LinkedIn Tips and Traps - Step 3 - Positions

Questions or comments to: info@hpalumni.org.   (Updated August 17, 2017.)   Part of HPAA's "LinkedIn Tips and Traps" article series

Many past Hewlett-Packard Company positions on LinkedIn profiles were changed to give the employer as Hewlett Packard Enterprise -- even positions that ended years before HPE existed or positions that had nothing to do with HPE products. In addition, company logos on many positions were changed from the internationally-recognized "hp" logo to a wordless version of the HPE green-rectangle logo.

LinkedIn now tries to force each position on your profile into one of the companies in their database. Organizational units such as divisions, product lines, subsidiaries. etc. that were formerly listed as separate companies -- therefore confusing to outsiders and missed in searches -- are being eliminated from LinkedIn's company database. A side-effect is that many companies that are no longer in business under their original name are also no longer in the database. As described here, you can work around these limitations. 

When recruiters check out potential hires, among the things they watch for are employers and dates that don't make sense.

Before you make any changes to your LinkedIn profile, click the pulldown arrow under your photo (next to "Me") and select "Settings & Privacy." Click "Privacy" and change "Sharing profile edits" to "No"

How to correct the company names and logos on your profile

Click the pulldown arrow next to "Me" and select "View profile" under your name.

For any position, hover anywhere over the position and click the pencil icon on the right.

Don't forget to click "Save" for each edit!

Based on extensive experiments, here are your choices:   All company logos shown full size. (If interested in details: full version of table.)


HP or HP Inc: Enter "HP"

 

HPE: Enter "Hewlett Packard"
November 1, 2015 -- HPE opened for business.

EDS: Enter "Electronic Data Systems" for the old company page and logo. None of the companies that come up if you enter "EDS" are the real EDS -- details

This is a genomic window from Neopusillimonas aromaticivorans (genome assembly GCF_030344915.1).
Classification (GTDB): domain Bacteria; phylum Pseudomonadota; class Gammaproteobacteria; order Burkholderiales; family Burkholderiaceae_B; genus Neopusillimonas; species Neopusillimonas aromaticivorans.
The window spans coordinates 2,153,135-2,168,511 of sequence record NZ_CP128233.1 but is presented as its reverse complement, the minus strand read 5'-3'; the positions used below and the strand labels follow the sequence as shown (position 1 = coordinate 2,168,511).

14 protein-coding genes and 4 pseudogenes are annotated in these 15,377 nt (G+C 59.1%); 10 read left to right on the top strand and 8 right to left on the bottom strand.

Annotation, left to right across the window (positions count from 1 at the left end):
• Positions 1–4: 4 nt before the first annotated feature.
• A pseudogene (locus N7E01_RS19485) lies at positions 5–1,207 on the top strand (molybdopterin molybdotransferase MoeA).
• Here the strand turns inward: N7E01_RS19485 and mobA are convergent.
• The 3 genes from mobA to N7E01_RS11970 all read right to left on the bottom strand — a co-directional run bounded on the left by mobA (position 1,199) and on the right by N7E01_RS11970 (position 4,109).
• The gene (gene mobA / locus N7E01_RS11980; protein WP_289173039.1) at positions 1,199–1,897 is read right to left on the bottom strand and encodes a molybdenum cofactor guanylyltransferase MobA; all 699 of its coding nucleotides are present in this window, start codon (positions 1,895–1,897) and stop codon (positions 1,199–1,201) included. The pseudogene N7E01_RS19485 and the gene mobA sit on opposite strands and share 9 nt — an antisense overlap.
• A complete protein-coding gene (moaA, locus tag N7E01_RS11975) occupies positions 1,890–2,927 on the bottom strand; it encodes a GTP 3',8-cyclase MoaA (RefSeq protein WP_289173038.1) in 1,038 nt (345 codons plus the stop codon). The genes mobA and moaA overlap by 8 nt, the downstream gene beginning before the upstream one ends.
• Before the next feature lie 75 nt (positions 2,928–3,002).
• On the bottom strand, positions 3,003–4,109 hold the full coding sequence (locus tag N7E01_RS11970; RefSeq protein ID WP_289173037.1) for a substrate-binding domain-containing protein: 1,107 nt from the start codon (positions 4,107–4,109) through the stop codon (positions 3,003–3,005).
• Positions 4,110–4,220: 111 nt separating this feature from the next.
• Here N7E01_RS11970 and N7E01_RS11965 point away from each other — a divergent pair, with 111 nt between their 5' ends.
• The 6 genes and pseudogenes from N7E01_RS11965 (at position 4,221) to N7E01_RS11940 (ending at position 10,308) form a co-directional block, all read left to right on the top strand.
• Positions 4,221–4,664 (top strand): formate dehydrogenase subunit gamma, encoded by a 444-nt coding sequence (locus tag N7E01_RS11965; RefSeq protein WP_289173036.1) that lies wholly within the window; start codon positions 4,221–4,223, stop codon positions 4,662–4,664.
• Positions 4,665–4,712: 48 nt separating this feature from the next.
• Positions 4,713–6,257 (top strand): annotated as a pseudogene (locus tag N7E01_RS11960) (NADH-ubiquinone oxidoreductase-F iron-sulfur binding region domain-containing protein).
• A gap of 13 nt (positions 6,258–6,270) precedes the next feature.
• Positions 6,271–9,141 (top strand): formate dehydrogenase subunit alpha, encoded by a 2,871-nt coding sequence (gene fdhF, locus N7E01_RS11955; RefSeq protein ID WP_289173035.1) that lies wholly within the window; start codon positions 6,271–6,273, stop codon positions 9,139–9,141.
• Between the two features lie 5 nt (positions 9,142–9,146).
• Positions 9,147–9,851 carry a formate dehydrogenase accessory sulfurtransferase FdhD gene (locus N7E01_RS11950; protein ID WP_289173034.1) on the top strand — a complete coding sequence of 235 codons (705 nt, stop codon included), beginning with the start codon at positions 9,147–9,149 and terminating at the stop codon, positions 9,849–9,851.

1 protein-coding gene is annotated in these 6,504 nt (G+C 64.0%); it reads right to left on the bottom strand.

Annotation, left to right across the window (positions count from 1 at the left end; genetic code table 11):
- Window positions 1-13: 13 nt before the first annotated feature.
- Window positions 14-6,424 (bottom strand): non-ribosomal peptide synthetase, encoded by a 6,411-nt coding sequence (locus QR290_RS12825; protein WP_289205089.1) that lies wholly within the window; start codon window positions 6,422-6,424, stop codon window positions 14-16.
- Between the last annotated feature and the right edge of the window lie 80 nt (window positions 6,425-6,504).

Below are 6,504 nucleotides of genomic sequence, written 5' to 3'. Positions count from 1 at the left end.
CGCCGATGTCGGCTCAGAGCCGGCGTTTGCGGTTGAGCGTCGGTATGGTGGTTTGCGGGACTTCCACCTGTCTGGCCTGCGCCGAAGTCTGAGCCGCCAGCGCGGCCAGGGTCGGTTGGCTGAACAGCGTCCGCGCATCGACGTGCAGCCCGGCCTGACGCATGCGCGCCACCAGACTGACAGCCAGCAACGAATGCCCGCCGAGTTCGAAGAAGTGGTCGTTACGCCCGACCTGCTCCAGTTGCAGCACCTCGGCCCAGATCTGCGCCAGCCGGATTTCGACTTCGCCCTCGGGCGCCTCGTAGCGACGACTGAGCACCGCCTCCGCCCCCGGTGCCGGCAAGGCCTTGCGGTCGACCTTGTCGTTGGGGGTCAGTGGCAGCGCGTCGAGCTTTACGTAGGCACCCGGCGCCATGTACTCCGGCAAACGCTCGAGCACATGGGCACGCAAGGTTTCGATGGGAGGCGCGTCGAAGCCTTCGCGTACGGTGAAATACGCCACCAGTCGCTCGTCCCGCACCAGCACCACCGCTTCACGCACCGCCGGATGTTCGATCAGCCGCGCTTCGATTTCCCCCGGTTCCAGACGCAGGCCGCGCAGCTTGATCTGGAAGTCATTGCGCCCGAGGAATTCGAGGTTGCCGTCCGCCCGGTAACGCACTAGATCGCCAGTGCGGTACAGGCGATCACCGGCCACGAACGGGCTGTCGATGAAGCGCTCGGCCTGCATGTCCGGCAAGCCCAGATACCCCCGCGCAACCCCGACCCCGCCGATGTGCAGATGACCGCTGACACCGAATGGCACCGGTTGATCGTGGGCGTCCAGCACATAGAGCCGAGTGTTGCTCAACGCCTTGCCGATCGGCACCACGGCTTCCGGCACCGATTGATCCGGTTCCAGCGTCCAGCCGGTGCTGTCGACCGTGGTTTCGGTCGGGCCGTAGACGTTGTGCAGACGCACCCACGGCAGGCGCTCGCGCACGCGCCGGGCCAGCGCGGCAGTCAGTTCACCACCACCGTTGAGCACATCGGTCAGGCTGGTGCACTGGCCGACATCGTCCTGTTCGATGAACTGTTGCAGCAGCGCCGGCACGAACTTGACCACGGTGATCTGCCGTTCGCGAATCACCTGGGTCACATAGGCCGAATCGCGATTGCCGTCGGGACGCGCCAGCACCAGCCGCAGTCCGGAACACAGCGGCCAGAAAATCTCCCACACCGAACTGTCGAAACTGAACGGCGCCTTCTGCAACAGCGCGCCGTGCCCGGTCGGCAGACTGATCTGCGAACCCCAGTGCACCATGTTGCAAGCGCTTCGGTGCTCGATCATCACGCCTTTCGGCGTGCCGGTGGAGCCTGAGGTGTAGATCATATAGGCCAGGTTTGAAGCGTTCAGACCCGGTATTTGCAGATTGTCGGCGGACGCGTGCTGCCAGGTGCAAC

- August 26, 2008 -- HP acquisition completed. ("EDS, An HP Company" and "HP Enterprise Services" were segments of HP. Therefore,  neither is in the current LinkedIn company database.)

- November 1, 2015 -- Hewlett Packard Enterprise -- singular, not plural, and no hyphen -- opened for business.

- April 3, 2017 -- DXC Technology opened for business.

DXC Technology: Enter "DXC Technology"
April 3, 2017 -- HPES spin/merge completed.


Compaq:

Either...

    1. Spell out "Compaq" and stop there to get "Compaq" and the HP/Compaq logo. (None of the other companies that come up is the real Compaq -- details.)

or 2. Enter "Compaq Computer Corporation" and settle for a blank gray logo.

May 6, 2002 -- legal merger completed.

Tandem: Enter "Tandem Computers" -- plural -- and settle for a blank gray logo. (None of the other companies that come up are the real Tandem -- details)

June 1997 -- acquired by Compaq Computer.

If LinkedIn doesn't have a company page for what you enter, settle for the blank gray logo -- as long as the phrase isn't too similar to the name of one of the companies in LinkedIn's company database. This is not recommended for variations of HP, HPE, EDS, etc. Recruiters who are looking for people from a particular company because of experience, training, or culture may not find you -- and if they do find you, may think that your profile is a fake.


How to work on your Positions... so that your profile displays your experience but doesn't look fake -- and so you can be found.

Key issues:

- You want to be found!

- Consider the image you want to project. (For example, you probably don't want to appear to have had the same position for decades.)

- You don't want to appear to be faking your profile.

 

Be accurate on employer names and dates.

- You don't want to look like a faker. Recruiters indicate that one of the clues is an employment date before a company even existed -- or after it went out of business.

- You don't want to look like a moonlighter.

- You don't want to look careless.

 

Before you make any changes to your LinkedIn profile, click the pulldown arrow under your photo (next to "Me") and select "Settings & Privacy." Click "Privacy" and change "Sharing profile edits" to "No" (Otherwise, LinkedIn will notify all your connections of every change. "Congratulate Mary Smith on the new position" if you have merely updated a position description on your profile. Or "Check out Mary Smith's new photo" if you have changed your photo.)